AUTHORITIES were last night preparing for another mass transfer of asylum-seekers from Christmas Island, as Australia’s intelligence watchdog warned ASIO was struggling to cope with the deluge of security assessments on boatpeople.

The warning from the Inspector-General of Intelligence and Security, Ian Carnell, came as the authorities on Christmas Island readied for the arrival this morning of a Qantas Boeing 737, the third and largest charter flight to arrive on the island in four days.

Yesterday, Coalition immigration spokesman Scott Morrison declared the transfer, the latest in a growing number of flights, marked the “end of universal offshore processing”. “This is a significant departure of policy,” Mr Morrison told The Weekend Australian. “They are implementing their plan to abolish universal offshore processing and that is a consequence of their failed policies on border protection,” he said.

The arrival of today’s jet, which seats about 190, comes after Customs delivered a further 68 people from two boats to the jetty yesterday. The charter is the latest in an increasing number of flights from Christmas Island, which is desperately overcrowded because of the surge in boat arrivals.

Today’s charter follows a jet that took detainees to Perth on Wednesday, and another yesterday that delivered eight Indonesian crew and 51 asylum-seekers without visas into various forms of mainland detention in Brisbane and Melbourne.

It came as Mr Carnell told The Weekend Australian the number of complaints against ASIO has more than quadrupled, after a blowout in processing times for asylum-seeker security checks. And he warned ASIO had been forced to transfer skilled staff from other visa security screening categories to cope with the surge.

The Immigration Department said those transferred on Thursday were considered “vulnerable”, meaning they were unaccompanied minors, family groups or crew. Those aboard today’s flight will join more than 250 asylum-boat passengers and crew already on the Australian mainland.

The growing number of boatpeople detained on the mainland without visas has prompted the opposition to accuse the Rudd government of using the transfer to relieve the overcrowding on Christmas Island, a claim rejected by the government.

Immigration Minister Chris Evans has denied there is anything unusual about the transfers, noting that the Howard government also flew people at risk to the Australian mainland.

The stoush came as Mr Carnell said there had been a “major” increase in complaints against ASIO over the time it was taking to perform security checks.

Speaking to The Weekend Australian, Mr Carnell said this financial year alone his office had received 670 complaints. That compared with just 157 for all of 2008-09. “There’s obviously a surge of work there,” Mr Carnell said. “ASIO generally treat detention cases as priorities. To the extent they can, the Christmas Island cases have priority.” One consequence of that priority was that ASIO had had to divert resources from other visa categories, such as onshore migrants, Mr Carnell said.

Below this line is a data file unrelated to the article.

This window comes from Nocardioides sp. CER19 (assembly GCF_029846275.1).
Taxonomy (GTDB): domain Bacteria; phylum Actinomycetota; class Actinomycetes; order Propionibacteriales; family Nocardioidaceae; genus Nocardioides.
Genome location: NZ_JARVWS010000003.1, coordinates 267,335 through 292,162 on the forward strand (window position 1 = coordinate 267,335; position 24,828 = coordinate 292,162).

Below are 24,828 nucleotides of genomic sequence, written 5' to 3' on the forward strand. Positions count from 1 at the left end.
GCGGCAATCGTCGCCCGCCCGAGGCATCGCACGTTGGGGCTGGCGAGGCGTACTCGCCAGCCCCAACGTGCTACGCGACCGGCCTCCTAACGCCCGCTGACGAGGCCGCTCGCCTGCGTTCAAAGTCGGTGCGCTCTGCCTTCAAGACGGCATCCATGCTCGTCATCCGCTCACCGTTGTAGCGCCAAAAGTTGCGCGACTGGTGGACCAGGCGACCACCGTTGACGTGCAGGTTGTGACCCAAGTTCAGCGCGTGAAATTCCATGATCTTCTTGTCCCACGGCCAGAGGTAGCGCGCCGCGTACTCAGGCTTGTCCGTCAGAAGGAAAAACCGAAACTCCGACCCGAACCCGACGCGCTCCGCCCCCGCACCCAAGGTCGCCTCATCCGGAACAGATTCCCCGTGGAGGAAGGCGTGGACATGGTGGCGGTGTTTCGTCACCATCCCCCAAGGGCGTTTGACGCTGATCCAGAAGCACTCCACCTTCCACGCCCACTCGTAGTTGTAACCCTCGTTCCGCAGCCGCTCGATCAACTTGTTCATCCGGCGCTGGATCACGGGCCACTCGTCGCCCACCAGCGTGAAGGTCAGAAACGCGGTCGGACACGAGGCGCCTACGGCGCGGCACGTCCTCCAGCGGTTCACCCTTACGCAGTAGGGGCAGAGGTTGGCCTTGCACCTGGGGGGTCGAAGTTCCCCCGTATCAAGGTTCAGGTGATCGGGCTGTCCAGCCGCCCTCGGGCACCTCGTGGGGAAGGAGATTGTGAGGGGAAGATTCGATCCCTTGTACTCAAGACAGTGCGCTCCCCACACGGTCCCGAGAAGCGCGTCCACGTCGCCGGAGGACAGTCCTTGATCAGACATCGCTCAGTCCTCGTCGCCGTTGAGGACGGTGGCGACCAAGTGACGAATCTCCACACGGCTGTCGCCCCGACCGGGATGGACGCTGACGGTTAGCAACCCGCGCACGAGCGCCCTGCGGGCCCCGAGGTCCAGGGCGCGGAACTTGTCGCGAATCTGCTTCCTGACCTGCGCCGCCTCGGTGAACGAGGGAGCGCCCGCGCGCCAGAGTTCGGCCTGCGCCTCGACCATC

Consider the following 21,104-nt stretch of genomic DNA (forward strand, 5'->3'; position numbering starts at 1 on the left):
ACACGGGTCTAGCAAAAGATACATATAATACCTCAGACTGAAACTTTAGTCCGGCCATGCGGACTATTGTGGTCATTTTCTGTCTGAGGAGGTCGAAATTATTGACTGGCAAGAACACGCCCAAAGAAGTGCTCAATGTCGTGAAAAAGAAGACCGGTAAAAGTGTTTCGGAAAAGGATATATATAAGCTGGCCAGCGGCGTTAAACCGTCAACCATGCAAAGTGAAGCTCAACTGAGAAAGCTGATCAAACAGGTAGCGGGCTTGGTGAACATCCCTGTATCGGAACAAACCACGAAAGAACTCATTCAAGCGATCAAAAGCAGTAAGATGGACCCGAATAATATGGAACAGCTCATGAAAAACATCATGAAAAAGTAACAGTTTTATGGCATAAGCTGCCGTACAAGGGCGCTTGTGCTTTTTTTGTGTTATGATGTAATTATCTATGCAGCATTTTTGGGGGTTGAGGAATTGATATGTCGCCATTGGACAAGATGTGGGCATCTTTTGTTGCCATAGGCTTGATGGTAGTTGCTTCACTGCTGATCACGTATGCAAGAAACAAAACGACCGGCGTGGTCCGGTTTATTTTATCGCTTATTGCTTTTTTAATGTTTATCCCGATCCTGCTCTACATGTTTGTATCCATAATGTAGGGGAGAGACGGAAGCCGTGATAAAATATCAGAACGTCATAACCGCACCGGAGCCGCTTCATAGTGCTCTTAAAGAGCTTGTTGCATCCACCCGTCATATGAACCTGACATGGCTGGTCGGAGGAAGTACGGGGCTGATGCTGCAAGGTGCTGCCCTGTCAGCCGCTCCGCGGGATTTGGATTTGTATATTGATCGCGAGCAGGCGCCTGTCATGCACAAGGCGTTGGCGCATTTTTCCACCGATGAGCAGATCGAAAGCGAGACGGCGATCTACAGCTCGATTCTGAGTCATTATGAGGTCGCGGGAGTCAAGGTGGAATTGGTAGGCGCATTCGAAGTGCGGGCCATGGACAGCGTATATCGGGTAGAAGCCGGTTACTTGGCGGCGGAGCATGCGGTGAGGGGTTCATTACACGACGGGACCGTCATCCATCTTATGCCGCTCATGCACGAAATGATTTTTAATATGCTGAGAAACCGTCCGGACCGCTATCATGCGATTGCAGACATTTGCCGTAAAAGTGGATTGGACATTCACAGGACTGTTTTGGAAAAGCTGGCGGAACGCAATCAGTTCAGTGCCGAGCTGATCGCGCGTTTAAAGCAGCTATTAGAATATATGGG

Writing in a parliamentary submission, the intelligence watchdog said: “It also seems that there has been an impact from the diversion within ASIO of resources to deal with increased numbers of irregular arrival cases. The large majority of irregular cases must, under the current criteria, be assessed from a security point of view.”

But Mr Carnell defended the agency, saying the number of complaints was “not high” when set against the large number of assessments it was not required to perform.

And, in a parliamentary submission on the subject, he suggested asylum-seekers from one unnamed country might be making vexatious complaints against ASIO on the instructions of migration agents.

“It is notable that a large proportion of the recent complaints come from visa applicants in one particular country, and one possibility is that some migration agents are routinely advising clients to make a complaint after a visa application is made.”

Mr Carnell said the surge in asylum checks presented a “conundrum” for ASIO. “The resources really sit in-house,” he told The Weekend Australian. “For the complex cases you can’t just recruit people off the street.”

Yesterday, ASIO said the reason for the surge in complaints lay outside its control. But a spokeswoman for the agency refused to say if the demands posed by the surge in boat arrivals had forced ASIO to pull staff from other duties.

“We are unable to make comment on matters relating to operational requirements of the organisation,” the spokeswoman told The Weekend Australian.

All told, there were 1966 people on the island yesterday, leaving just 74 spare beds. But another 130 people from three intercepted boats this week were on their way.

On board yesterday’s charter flight were two families without visas – the department has increasingly used its discretion to transfer selected young people and families who are deemed to be vulnerable and close to receiving visas to the mainland.

Two babies and a young boy clutching a teddy bear were among the asylum-seekers who arrived at Christmas Island yesterday on board Customs vessel Triton. They were from boats intercepted near Ashmore Reef and Adele Island off the Kimberley coast and had undergone initial health checks aboard Triton. [Healthy parasites are welcome, apparently]